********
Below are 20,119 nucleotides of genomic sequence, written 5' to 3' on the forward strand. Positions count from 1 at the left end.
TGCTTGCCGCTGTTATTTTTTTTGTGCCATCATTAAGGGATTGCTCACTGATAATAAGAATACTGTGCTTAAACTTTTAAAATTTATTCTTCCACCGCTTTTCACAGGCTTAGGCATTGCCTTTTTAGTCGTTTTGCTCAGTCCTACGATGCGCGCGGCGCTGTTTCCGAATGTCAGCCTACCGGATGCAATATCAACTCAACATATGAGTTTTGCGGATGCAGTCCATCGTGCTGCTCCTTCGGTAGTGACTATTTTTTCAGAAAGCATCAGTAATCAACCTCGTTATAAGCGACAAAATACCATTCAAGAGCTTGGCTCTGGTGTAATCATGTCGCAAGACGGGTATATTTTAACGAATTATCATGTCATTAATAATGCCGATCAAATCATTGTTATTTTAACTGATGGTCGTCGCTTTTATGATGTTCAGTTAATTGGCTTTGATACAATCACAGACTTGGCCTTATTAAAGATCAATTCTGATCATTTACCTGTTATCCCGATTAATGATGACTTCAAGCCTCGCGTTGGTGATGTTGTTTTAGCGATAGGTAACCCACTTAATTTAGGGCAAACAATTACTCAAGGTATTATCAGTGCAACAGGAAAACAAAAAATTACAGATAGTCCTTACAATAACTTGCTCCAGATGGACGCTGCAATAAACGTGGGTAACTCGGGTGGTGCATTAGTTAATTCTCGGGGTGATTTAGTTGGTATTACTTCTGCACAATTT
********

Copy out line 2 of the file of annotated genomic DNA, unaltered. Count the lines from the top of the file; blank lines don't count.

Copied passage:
TGCTTGCCGCTGTTATTTTTTTTGTGCCATCATTAAGGGATTGCTCACTGATAATAAGAATACTGTGCTTAAACTTTTAAAATTTATTCTTCCACCGCTTTTCACAGGCTTAGGCATTGCCTTTTTAGTCGTTTTGCTCAGTCCTACGATGCGCGCGGCGCTGTTTCCGAATGTCAGCCTACCGGATGCAATATCAACTCAACATATGAGTTTTGCGGATGCAGTCCATCGTGCTGCTCCTTCGGTAGTGACTATTTTTTCAGAAAGCATCAGTAATCAACCTCGTTATAAGCGACAAAATACCATTCAAGAGCTTGGCTCTGGTGTAATCATGTCGCAAGACGGGTATATTTTAACGAATTATCATGTCATTAATAATGCCGATCAAATCATTGTTATTTTAACTGATGGTCGTCGCTTTTATGATGTTCAGTTAATTGGCTTTGATACAATCACAGACTTGGCCTTATTAAAGATCAATTCTGATCATTTACCTGTTATCCCGATTAATGATGACTTCAAGCCTCGCGTTGGTGATGTTGTTTTAGCGATAGGTAACCCACTTAATTTAGGGCAAACAATTACTCAAGGTATTATCAGTGCAACAGGAAAACAAAAAATTACAGATAGTCCTTACAATAACTTGCTCCAGATGGACGCTGCAATAAACGTGGGTAACTCGGGTGGTGCATTAGTTAATTCTCGGGGTGATTTAGTTGGTATTACTTCTGCACAATTT